We’ve all seen the images, hundreds of thousands of nearly finished vehicles rendered utterly useless by a lack of semiconductors. In response, Ford Motor Company has recently announced a new strategic partnership with GlobalFoundries, the world’s fourth-largest producer of semiconductor chips.
Due to a global shortage of these all-important chips production plans have been disrupted and derailed multiple times since the beginning of the Covid-19 pandemic. And it’s not a problem unique to the automotive industry either, basically, any product integrating electrical and digital elements will require semiconductors. So, yes, even your washer and dryer.
It’s amid this climate that Ford Motor Company has entered into a new strategic partnership with GlobalFoundries.
For now, the nonbinding agreement is exploratory, but it could eventually lead to a larger bag of chips for Ford Motor Company. Longer-term, the two companies will collaborate on research and development for new semiconductors needed to power electric vehicles, autonomous driving systems, and other future technologies.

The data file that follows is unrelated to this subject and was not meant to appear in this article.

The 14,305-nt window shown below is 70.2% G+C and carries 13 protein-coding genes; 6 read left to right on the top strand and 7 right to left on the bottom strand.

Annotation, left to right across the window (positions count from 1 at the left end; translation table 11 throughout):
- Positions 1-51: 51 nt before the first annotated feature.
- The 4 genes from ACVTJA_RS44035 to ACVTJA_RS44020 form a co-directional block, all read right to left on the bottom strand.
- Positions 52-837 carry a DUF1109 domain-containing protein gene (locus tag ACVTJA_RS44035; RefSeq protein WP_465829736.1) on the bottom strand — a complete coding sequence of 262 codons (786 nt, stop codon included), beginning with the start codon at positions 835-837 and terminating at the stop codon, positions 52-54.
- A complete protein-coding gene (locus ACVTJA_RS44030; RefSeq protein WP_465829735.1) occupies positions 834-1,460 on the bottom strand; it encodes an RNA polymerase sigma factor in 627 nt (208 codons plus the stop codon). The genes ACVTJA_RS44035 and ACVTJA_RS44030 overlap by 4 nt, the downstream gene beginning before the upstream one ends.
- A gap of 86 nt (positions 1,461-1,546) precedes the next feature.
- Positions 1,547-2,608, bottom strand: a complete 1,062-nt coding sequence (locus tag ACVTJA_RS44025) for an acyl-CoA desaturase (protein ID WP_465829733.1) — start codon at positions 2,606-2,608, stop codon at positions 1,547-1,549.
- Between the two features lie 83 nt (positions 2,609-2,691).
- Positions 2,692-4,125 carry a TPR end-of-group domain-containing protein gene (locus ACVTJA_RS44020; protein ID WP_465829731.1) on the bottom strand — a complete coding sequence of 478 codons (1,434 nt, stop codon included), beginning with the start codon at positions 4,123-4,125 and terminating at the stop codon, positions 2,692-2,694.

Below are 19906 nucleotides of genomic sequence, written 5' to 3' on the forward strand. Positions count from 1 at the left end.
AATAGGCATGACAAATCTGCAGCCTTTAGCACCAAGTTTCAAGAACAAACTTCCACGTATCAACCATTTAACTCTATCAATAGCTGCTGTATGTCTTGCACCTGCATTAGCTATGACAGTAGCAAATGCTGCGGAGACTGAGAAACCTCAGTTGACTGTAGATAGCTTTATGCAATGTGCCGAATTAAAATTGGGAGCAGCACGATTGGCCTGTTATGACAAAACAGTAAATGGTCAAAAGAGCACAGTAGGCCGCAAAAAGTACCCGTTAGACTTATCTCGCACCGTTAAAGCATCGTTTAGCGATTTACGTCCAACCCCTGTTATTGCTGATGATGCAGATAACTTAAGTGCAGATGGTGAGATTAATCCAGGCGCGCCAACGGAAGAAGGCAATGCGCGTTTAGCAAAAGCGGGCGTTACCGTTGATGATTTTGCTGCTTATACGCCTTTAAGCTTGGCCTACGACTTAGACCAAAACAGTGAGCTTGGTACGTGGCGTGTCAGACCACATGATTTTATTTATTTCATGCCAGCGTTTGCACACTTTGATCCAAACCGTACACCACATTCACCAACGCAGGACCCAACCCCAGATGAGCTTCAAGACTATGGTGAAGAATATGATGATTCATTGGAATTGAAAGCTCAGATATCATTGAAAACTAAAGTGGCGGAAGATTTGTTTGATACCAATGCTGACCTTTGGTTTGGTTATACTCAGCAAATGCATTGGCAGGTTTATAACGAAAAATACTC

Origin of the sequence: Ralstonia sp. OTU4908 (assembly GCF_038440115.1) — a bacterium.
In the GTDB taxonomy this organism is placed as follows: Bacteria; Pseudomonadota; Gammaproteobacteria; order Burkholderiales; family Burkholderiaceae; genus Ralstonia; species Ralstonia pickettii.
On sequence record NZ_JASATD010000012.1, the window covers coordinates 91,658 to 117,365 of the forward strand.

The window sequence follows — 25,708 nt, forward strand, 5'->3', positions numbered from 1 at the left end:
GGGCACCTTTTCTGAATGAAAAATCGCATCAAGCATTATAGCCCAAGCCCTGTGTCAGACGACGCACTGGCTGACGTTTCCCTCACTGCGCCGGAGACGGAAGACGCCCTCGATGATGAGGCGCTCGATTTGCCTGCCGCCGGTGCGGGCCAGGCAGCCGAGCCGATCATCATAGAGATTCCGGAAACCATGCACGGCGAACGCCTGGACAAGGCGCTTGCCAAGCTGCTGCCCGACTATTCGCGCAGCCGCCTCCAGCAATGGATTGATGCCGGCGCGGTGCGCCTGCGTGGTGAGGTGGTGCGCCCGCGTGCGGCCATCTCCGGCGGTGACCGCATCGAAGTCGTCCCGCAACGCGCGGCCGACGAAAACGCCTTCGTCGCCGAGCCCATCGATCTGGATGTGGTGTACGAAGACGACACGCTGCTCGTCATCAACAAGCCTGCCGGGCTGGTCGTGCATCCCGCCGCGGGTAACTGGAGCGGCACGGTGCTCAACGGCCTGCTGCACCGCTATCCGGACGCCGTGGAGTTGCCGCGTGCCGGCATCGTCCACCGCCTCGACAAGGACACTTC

“It’s critical that we create new ways of working with suppliers to give Ford — and America — greater independence in delivering the technologies and features our customers will most value in the future,” Ford Motor Company CEO Jim Farley said in a statement.
Semiconductors have played a significant role in the auto industry for years, even though the development of car-specific chips lagged behind the computer and smartphone industries. Semiconductor sourcing was often left to auto parts suppliers who would integrate whatever was available into things like power window assemblies or dashboard displays.
For a long time, automotive chip technology was simply trickled down from the computing industries. But with the increasing sophistication of the vehicles and control systems required to run on these semiconductors, the mainstream automakers are starting to take a keen interest in the design and production of this crucial component.
Tesla already designs and builds its own chips, and at the height of the shortage, the EV maker was able to rework some of its software to work on a different spec of semiconductor.
Surely that flexibility didn’t go unnoticed.